Reading the COVID Assistance Tea Leaves

It’s been a little over a week since producers and organizations that were excluded from the initial round of the Coronavirus Food Assistance Program were able to file comments with USDA requesting that they be covered in the second round of assistance.

NBA Assistant Director Jim Matheson and I have fielded numerous emails and phone calls since then from members wondering if bison are going to be included.

The short answer: We don’t have a clue.

In federal policymaking, though, public comments often provide some “tea leaves” that indicate how the final rule will be issued. In this case there are 1,749 tea leaves, because that is the number of comments filed. So, I put on my reading glasses, poured a big cup of coffee, and began sorting through the on-line record of comments.

I didn’t read all 1,749 comments. Most comments listed on include a headline, summary, and the name of the person submitting. Others commenters simply uploaded a file without any indication of the contents. I skipped over those.

I was looking primarily for answers to two specific questions:

  1. What commodities weighed in with requests; and
  2. How do we stack up in the process?

The answer to question No. 1, is a lot. I counted requests covering at least 45 commodities. Some represented major sectors, including potatoes, poultry, eggs, cotton and hard red winter wheat. But there were also requests for assistance for microgreens, maple syrup and Brussels sprouts. There was one request for beefalo assistance and two for aid to snapping turtle producers. And, what the heck is mamey? I don’t have a clue, but a grower in Florida insists that it needs to be included.

If the USDA decides to assist each sector based on the comments received, mink farmers will get about 90% of the aid. Nearly everyone who’s even vaguely acquainted with a mink producer seems to have weighed in. One comment opened with “My granddad is a third generation mink rancher.” Another began with “Our neighbors are established mink farmers.”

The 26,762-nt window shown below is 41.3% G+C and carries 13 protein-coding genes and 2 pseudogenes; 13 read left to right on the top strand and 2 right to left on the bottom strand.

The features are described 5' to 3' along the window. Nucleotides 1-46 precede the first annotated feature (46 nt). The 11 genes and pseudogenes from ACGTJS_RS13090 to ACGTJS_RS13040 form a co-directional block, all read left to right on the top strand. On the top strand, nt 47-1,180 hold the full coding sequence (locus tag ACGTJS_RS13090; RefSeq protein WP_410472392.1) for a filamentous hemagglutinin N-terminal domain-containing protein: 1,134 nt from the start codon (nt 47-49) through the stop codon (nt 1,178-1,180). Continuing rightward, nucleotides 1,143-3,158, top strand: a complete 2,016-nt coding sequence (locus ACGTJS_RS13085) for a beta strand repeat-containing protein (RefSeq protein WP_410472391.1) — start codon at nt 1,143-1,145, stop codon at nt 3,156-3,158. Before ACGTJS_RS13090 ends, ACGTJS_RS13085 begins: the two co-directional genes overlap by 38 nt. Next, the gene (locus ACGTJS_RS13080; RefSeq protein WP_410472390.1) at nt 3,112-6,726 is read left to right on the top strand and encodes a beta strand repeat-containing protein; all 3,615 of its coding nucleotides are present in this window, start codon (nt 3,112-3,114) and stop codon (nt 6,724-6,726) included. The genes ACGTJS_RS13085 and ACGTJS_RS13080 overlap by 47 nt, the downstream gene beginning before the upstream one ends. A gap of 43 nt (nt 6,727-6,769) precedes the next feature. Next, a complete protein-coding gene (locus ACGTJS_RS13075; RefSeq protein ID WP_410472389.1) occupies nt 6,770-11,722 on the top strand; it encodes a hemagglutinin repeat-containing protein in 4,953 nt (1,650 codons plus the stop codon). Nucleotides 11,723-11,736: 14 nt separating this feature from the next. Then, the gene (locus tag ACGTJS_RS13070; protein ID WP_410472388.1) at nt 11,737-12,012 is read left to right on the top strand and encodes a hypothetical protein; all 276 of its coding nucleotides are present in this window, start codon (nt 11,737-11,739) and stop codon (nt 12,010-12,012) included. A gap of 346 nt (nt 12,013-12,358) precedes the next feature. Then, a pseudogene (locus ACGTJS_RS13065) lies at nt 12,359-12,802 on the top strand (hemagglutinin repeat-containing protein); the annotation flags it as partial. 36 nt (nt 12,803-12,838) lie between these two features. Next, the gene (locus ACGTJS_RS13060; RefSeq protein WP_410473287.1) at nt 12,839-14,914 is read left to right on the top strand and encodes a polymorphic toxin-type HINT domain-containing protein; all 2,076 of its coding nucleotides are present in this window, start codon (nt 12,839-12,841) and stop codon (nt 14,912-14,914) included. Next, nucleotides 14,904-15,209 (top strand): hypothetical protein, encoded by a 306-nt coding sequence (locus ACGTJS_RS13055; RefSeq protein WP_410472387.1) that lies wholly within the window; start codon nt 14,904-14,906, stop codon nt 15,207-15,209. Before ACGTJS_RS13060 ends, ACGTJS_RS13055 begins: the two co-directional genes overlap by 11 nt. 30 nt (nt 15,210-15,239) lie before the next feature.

Hemp growers came in a distant second with the number of comments.

Aquaculture and nursery interests filed a large batch of comments. USDA had specifically requested input from those two sectors, so both are likely to be covered in the next round.

Several cattle producers and organizations weighed in with comments saying, “The assistance provided in May wasn’t enough…we need more.”  

I located 16 comments from bison producers, and suspect that the total number was probably about 20-25. Several of the comments provided excellent financial detail to support the NBA’s formal request. Thanks to all of NBA members who took the time to submit your thoughts.

I also looked at a handful of comments filed by organizations representing producers. Mainstream commodity associations provided detailed information using USDA statistics, marketing order data, and other established market information. Organizations representing the “minor commodities” generally submitted requests without a lot of supporting data. The NBA’s comments contained significantly more detailed information and supporting documentation to support our request than did most others.

So, when I read the tea leaves, I saw….well…tea leaves.

The plethora of comments filed underscore the importance for NBA members to urge their Senators and Representatives to continue pushing Agriculture Secretary Sonny Perdue to include bison in the next round of assistance. We issued an e-blast earlier this week with information on how to contact your elected officials. Please pull that up right now and help us to keep fighting.

Otherwise, the mink ranchers will get it all.